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I've been reading about The discrete logarithm problem as of recent and i decided to try it out on a small portion of numbers myself and i actually came to a mental gridlock after watching this Video.

In the video, he uses the mod p which is prime to find a specific generator point (which is also prime) that could iterate all possible points(which i know that G is constant throughout the curve. but why use the order of the curve to find a suitable generator point.). And he also mentions that some numbers can't provide all possible digits that can iterate through all possible values.

But what baffles me the most is that the real values like the generator point and the order of the curves for example secp256k1, secp192ri is/are not prime. And did i mention that all the answers on the discrete logarithm problem online ALL had prime generator points and the order of the curve were also prime. Can i get a breakdown as of what is going on?

Any opinions would be appreciated.

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The video (at least, where the question links) illustrates the Baby-step/Giant-step Discrete Logarithm method in the multiplicative group modulo $p$, for prime $p$. That is the set $\{1,2,\ldots,p-2,p-1\}$, under the internal operation multiplication modulo $p$.

This group has essentially nothing to do with an Elliptic Curve group. The principle of Baby-step/Giant-step is the same regardless of group, however the operation analog to multiplication modulo $p$ is extremely different in an Elliptic Curve group.


It is important for security that the order of the group generated by $g$ (that is, the number of distinct values $g^x\bmod p$ can take) is prime, or at least has a large prime factor. When working in the multiplicative group modulo $p$, the order of the full group is $p-1$, and the order of $g$ is some divisor of that. One option is to choose $p$ such that $(p-1)/2$ is prime ($p$ is a so-called safe prime). Now we can take any $g$ except $g=1$ and $g=p-1$, and it's order will be $p-1$ or $(p-1)/2$, which both have a large prime factor $(p-1)/2$.

There is no imperious reason to choose a generator $g$ that is prime. It happens that $2$ and $3$ are popular, and prime; and some people have found satisfactory to choose $g$ prime.

There's even less reason to worry about prime $g$ in ECC groups. In secp256k1, both the $x$ and $y$ coordinates of the generator point are large even integers, thus not prime. What matters is the order of the group generated by $g$. That is noted $n$, and the curve parameters are usually chosen such that $n$ is prime.

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  • $\begingroup$ So, you have looked at the video :) $\endgroup$ – kelalaka Nov 27 '20 at 9:03
  • $\begingroup$ The main reason i was bothered about the prime was because in the video, he said something like prime numbers in generator points usually iterate through all digits and he also said not all numbers of G could iterate through all possible values $\endgroup$ – Dave Kent Nov 27 '20 at 20:44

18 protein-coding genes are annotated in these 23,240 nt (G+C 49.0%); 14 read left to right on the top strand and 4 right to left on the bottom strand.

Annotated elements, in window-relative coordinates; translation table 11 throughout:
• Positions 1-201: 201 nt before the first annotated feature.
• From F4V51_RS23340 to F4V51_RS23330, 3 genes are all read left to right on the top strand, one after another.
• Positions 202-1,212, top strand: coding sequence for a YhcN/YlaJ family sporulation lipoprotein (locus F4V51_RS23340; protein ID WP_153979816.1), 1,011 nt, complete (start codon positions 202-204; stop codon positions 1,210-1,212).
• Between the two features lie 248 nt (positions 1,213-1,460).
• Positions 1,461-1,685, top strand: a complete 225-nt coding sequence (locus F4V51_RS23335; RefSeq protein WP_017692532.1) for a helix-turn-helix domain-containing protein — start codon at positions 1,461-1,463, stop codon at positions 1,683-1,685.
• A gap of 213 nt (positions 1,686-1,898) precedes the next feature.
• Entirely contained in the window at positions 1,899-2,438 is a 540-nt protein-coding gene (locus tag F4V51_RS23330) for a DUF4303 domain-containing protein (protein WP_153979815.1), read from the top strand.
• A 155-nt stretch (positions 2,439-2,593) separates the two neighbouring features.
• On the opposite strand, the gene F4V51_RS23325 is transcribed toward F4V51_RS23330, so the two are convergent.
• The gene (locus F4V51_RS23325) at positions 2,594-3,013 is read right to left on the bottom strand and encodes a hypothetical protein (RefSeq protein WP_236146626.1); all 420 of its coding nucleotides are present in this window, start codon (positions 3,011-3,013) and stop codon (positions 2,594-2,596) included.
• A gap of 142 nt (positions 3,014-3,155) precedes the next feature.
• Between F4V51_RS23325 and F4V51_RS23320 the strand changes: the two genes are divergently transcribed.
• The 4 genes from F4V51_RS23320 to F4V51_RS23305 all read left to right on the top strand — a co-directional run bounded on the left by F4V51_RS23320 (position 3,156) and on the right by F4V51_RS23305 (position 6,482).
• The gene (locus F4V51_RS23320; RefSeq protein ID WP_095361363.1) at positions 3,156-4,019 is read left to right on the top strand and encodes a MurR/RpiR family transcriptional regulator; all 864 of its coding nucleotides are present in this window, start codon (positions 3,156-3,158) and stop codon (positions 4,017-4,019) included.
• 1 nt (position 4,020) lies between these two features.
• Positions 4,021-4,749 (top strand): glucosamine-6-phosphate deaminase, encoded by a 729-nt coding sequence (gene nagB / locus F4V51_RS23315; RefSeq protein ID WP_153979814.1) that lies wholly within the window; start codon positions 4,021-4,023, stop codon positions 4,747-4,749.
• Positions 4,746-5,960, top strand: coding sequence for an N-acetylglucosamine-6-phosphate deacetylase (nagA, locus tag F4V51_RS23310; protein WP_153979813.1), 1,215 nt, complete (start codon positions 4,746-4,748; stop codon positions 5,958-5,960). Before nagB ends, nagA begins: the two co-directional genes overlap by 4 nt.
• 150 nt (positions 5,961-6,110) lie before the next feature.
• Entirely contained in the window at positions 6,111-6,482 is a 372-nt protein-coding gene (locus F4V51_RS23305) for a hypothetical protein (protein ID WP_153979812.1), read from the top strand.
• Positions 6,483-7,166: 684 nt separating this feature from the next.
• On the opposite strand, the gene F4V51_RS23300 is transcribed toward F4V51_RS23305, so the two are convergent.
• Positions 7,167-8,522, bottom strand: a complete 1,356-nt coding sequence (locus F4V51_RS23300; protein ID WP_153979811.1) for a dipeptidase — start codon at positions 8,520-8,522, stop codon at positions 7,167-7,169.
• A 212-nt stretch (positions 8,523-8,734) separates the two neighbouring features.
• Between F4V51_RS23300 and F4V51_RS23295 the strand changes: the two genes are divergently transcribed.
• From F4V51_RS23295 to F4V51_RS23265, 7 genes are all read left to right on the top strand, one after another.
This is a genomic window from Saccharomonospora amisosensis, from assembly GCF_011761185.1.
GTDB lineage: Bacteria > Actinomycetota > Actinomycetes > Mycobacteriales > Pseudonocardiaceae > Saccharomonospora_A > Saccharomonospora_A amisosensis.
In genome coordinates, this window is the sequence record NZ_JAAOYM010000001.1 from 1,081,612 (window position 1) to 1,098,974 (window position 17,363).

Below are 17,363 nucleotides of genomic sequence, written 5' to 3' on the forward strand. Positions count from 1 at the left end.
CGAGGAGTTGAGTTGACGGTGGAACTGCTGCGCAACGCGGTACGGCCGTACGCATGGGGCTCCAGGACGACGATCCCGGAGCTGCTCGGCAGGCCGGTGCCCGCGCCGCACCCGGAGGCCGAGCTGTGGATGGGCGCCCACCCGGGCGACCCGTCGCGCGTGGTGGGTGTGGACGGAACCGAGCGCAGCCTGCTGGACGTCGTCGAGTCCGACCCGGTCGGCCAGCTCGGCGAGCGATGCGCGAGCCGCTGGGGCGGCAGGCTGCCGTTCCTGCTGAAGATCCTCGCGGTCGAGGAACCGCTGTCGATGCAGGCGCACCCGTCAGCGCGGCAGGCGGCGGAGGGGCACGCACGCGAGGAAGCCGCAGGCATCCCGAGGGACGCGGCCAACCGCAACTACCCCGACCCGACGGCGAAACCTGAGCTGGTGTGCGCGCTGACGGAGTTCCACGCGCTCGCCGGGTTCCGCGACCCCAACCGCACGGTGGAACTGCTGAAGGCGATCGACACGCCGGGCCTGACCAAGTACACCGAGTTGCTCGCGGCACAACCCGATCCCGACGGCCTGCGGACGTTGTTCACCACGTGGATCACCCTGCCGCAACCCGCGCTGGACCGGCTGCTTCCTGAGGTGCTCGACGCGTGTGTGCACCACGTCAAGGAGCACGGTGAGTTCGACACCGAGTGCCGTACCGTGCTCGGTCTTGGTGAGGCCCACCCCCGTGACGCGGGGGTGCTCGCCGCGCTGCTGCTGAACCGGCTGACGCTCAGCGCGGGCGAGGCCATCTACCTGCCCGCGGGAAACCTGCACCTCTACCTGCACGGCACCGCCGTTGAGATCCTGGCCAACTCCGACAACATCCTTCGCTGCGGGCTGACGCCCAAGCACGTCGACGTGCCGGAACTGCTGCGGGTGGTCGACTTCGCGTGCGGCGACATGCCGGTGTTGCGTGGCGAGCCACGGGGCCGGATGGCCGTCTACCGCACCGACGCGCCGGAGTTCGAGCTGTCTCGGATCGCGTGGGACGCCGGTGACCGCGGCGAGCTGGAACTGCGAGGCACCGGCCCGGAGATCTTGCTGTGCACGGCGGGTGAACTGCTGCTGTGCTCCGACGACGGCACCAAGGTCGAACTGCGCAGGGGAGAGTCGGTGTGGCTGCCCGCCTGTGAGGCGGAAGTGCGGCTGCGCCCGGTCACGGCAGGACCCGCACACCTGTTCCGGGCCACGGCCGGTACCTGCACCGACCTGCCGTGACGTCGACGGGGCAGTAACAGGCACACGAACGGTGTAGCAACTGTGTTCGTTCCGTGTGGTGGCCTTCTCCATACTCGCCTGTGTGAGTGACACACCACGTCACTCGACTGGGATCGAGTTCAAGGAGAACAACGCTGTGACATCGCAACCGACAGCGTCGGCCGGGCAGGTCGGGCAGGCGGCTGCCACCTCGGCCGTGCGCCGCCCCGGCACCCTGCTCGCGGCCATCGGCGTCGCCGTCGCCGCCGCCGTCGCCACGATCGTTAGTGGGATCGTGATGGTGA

• $\begingroup$ And actually in the Secp256k1 curve, N isn't prime. Check it out $\endgroup$ – Dave Kent Nov 27 '20 at 20:47
  • $\begingroup$ @Dave Kent : the elliptic curve secp256k1 is defined here (plus here for the terminology) and that gives $n=\mathtt{0xFFFFFFFFFFFFFFFFFFFFFFFFFFFFFFFEBAAEDCE6AF48A03BBFD25E8CD0364141}$ which is prime. Try it online!. $\endgroup$ – fgrieu Nov 27 '20 at 21:21
  • $\begingroup$ So that means that the order of the group is actually from 0 to n-1?........Like the generator point 0 to g-1? $\endgroup$ – Dave Kent Jan 16 at 20:07
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If I've understood correctly, you are talking about the curve order $n = |E(K)|$ and a prime subgroup generated by a point $G$ with order $r = |\langle G\rangle|$. Then we have a cofactor $h = \frac{n}{r}$.

Some curves like Curve25519 is doesn't have prime order, since it has cofactor 8. This means that there are other subgroups of $E(K)$ with order $2,4,8,r,2r,4r,8r$ with $r$ is a large prime.

There is a small subgroup attack called the Lim–Lee active small-subgroup attacks. The attacker chooses $P$ send to the user and the user reveals $[k]P$. The obvious method for the attacker is choosing $P$ in a small group where the ECDLP is easy. If the curve $|E(K)|$ is prime then there are no non-trivial subgroups for the attacker. If near the prime like 8 in the Curve25519 the prevention is easy just clear the least significant 3 bits.

We always want the $r$ to be prime to resist the Pohlig–Hellman algorithm which is very effective if the order is not a prime and doesn't have a big factor.

Does cofactor affect security?

  • cofactor = 1; It is clear that the $\langle G\rangle$ is the whole curve and any non-zero point can be a generator. Lim–Lee will fail, since the order is prime the Pohlig-Helman, too.

  • cofactor >1; Then we need to check that the incoming point is not on the small subgroup, rather than the $\langle G\rangle$. The designers of the curves take this into consideration like the Curve25519 has cofactor 8. When used with Diffie-Hellman key exchange (named X25519) then while users select the private key, the three least significant bit set to zero to guarantee that the private key in the $\langle G\rangle$

As we can see that the $cofacor =1$ is easy to use. However, having $>1$ some other advantages like the Montgomery Curves

  • has the side-channel resistant Montgomery Ladder,
  • every Montgomery Curve has a point of order 2 i.e. the cofactor is always >1.
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